assists the apprehension, and elevates the fancy. 330 Let me likewise dwell a little on the celebrated paragraph, in

which it is directed that 'the sound should seem an echo to the sense *'; a precept which Pope is allowed to have observed

beyond any other English poet. 331 This notion of representative metre, and the desire of dis

covering frequent adaptations of the sound to the sense, have produced, in my opinion, many wild conceits and imaginary beauties 5. All that can furnish this representation are the sounds of the words considered singly, and the time in which they are pronounced. Every language has some words framed

p. 316.

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3

• Addison censures Perrault as a them to the sense, much more even man of vitiated relish,' who 'for that than Dryden.' POPE, Spence's Anec. very reason has endeavoured to turn into ridicule several of Homer's simi- In his Iliad, xiji. 1005, on the litudes, which he calls“ comparaisons line: à longue queue," long-tailed com- Wide-rolling, foaming high, and parisons. The Spectator, No. 303. tumbling to the shore,' See Réflexions critiques, vi, Euvres Pope says in a note :-"I have ende Boileau, 1748, ii. 288.

deavoured to imitate the confusion VIRGIL, Aeneid, v. 144.

and broken sound of the original OVID, Meta. i. 533.

[11. 798-9), which images the tumult " ''Tis not enough no harshness and roaring of many waters.' gives offence,

In his lliad, xxiii. 18, he says of The sound must seem an echo to 11. 13-16 in the original :- Every the sense.'

word has a melancholy cadence, and Essay on Criticism, l. 364. the Poet has not only made the Roscommon had said in his Essay sands and the arms, but even his on Translated Verse :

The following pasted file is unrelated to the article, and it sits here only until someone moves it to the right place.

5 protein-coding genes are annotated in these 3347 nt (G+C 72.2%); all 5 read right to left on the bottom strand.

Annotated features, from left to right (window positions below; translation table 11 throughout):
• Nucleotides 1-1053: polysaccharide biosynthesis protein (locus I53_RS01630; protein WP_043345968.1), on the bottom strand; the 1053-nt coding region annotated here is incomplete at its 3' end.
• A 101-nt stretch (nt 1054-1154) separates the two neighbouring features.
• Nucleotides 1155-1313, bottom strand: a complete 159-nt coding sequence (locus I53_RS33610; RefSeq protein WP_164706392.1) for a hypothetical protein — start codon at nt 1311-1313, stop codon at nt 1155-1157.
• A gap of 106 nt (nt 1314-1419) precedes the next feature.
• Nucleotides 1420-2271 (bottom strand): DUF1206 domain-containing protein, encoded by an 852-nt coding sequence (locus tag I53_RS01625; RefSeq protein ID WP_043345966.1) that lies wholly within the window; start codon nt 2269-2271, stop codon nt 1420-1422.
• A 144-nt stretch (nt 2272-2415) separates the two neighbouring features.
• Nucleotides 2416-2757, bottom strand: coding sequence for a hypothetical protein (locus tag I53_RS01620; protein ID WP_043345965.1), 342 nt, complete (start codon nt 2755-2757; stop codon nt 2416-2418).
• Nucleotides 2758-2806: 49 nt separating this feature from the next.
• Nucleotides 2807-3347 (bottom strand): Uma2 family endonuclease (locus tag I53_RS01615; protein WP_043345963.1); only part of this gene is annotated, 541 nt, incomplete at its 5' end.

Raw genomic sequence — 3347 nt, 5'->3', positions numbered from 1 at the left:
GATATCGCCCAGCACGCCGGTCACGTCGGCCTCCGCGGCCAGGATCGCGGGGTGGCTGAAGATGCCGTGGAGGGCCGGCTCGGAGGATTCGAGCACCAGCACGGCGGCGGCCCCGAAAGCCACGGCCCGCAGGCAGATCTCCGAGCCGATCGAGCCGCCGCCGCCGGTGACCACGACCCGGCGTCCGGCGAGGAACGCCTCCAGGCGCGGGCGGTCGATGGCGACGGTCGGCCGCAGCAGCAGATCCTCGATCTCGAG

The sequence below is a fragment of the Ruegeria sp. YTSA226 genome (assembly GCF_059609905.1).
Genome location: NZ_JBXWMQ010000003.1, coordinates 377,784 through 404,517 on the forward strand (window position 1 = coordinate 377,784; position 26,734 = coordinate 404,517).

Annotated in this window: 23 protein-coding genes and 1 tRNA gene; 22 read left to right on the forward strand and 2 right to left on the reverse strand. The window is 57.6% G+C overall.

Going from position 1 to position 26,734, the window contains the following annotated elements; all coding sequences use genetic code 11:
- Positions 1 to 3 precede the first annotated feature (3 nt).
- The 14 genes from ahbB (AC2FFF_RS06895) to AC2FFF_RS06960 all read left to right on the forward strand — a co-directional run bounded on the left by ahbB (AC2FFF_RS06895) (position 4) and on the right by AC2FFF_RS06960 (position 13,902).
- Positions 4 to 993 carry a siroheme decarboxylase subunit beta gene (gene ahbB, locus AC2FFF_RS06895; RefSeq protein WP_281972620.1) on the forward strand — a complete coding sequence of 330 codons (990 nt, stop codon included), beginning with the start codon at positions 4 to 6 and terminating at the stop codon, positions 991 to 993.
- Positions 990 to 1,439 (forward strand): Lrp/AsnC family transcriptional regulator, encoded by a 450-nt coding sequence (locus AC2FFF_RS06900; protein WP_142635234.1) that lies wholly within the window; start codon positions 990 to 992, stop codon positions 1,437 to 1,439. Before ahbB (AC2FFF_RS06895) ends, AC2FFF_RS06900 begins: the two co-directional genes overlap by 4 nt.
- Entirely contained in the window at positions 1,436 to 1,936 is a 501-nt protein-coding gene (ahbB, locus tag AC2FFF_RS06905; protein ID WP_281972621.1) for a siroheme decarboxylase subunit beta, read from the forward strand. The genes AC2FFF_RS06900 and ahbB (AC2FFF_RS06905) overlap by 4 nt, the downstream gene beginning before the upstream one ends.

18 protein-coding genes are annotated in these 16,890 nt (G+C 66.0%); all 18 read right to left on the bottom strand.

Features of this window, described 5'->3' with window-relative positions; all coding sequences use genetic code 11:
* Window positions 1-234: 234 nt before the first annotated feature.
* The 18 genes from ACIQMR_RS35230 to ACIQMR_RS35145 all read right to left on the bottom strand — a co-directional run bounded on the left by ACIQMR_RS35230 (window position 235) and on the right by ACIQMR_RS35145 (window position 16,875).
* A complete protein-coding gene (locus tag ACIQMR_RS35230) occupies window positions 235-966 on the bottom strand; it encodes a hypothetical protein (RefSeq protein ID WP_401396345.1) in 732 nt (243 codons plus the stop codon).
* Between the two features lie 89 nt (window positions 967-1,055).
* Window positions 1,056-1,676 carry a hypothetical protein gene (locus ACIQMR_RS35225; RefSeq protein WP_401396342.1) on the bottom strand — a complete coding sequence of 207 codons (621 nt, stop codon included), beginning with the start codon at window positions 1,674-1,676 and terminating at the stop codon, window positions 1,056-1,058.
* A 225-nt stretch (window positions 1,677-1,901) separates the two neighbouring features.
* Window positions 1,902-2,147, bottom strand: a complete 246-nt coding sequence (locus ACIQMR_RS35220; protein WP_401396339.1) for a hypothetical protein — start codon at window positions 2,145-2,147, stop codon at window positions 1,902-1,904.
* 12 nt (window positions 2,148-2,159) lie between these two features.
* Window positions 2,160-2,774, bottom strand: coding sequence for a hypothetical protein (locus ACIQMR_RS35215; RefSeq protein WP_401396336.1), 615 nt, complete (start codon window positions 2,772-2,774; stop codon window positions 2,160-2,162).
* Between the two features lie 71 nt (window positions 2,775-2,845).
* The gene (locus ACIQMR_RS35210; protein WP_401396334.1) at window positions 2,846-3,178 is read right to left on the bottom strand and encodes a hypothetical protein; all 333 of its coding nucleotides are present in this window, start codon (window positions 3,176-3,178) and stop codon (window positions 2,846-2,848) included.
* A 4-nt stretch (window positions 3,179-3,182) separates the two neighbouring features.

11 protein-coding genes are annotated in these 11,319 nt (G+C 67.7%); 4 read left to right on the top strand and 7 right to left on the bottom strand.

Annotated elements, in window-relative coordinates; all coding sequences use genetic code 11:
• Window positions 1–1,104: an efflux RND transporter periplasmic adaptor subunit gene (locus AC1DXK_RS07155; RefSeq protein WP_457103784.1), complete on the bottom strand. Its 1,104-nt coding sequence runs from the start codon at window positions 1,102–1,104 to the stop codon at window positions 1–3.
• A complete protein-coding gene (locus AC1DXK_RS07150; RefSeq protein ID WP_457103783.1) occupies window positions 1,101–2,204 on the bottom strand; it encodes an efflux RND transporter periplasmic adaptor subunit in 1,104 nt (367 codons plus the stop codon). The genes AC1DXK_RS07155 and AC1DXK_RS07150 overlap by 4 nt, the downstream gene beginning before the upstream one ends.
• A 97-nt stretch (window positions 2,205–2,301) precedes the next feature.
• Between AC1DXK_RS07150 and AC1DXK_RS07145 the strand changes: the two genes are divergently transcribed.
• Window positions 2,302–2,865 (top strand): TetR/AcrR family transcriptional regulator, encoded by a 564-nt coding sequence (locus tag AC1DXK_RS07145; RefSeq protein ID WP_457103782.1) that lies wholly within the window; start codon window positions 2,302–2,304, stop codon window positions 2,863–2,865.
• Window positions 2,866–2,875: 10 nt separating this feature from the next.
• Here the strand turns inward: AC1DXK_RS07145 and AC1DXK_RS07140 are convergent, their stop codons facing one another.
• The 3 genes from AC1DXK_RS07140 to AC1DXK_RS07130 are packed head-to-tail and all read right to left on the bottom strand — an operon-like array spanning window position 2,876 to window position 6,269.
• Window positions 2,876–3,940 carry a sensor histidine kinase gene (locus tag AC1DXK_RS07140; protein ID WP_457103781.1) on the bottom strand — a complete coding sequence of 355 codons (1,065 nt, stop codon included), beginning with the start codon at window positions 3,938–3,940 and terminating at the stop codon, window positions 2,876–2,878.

very verse to lament with Achilles.' • The sound is still a comment to the See also ante, COWLEY, 194.

sense.' Eng. Poets, xv. 90. 5 Much of the criticism that follows 'I have followed the significance is found in The Rambler, Nos. 92, of the numbers, and the adapting 94.

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to exhibit the noises which they express, as timp, rattle, growl, hiss" These, however, are but few, and the pet cannot make them more, nor can they be of any use but when sound is to be mentioned. The time of pronunciation was in the dactylick measures of the learned languages capable of considerable variety; but that variety could be accommodated only to motion or duration, and different degrees of motion were perhaps expressed by verses rapid or slow, without much attention of the writer, when the image had full possession of his fancy: but our language having little flexibility our verses can differ very little in their cadence. The fancied resemblances, I fear, arise sometimes merely from the ambiguity of words; there is supposed to be some relation between a soft line and a soft couch, or between hard syllables and hard fortune.

Motion, however, may be in some sort exemplified; and yet 332 it may be suspected that even in such resemblances the mind often governs the ear, and the sounds are estimated by their meaning. One of the most successful attempts has been to describe the labour of Sisyphus: • With many a weary step, and many a groan,

Up a [the] high hill he heaves a huge round stone ;
The huge round stone, resulting with a bound,
Thunders impetuous down, and smoaks along the ground ?'
Who does not perceive the stone to move slowly upward, and
roll violently back? But set the same numbers to another sense ;
While many a merry tale, and many a song,
Chear'd the rough road, we wish'd the rough road long 3.

The rough road then, returning in a round,
Mock'd our impatient steps, for all was fairy ground“.'

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s 'Such are stridor, balo, and beatus in Latin; and in English to growl, to buzz, to hiss, and to jar. The Rambler, No. 94.

? These lines come in a book translated by Broome. Ante, BROOME, 5. It would be interesting to see his version, before Pope (to use his own words) loaded the second verse with monosyllables.' Odyssey, xi. 736 n.

Addison, in The Spectator, No. 253, quoting the Greek, continues :

This double motion of the stone is admirably described in the numbers